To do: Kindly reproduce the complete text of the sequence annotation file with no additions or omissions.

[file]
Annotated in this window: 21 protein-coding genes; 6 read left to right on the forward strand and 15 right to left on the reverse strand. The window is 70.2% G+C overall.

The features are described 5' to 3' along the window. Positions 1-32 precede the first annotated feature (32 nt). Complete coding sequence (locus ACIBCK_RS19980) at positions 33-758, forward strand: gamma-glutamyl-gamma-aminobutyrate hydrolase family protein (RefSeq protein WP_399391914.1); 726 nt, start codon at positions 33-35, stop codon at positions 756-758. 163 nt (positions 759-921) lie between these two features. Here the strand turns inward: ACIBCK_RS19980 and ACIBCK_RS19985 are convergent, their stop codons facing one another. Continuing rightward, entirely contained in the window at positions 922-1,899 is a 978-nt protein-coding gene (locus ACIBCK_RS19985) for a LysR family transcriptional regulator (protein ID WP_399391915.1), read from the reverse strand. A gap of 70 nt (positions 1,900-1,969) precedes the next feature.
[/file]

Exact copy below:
Annotated in this window: 21 protein-coding genes; 6 read left to right on the forward strand and 15 right to left on the reverse strand. The window is 70.2% G+C overall.

The features are described 5' to 3' along the window. Positions 1-32 precede the first annotated feature (32 nt). Complete coding sequence (locus ACIBCK_RS19980) at positions 33-758, forward strand: gamma-glutamyl-gamma-aminobutyrate hydrolase family protein (RefSeq protein WP_399391914.1); 726 nt, start codon at positions 33-35, stop codon at positions 756-758. 163 nt (positions 759-921) lie between these two features. Here the strand turns inward: ACIBCK_RS19980 and ACIBCK_RS19985 are convergent, their stop codons facing one another. Continuing rightward, entirely contained in the window at positions 922-1,899 is a 978-nt protein-coding gene (locus ACIBCK_RS19985) for a LysR family transcriptional regulator (protein ID WP_399391915.1), read from the reverse strand. A gap of 70 nt (positions 1,900-1,969) precedes the next feature.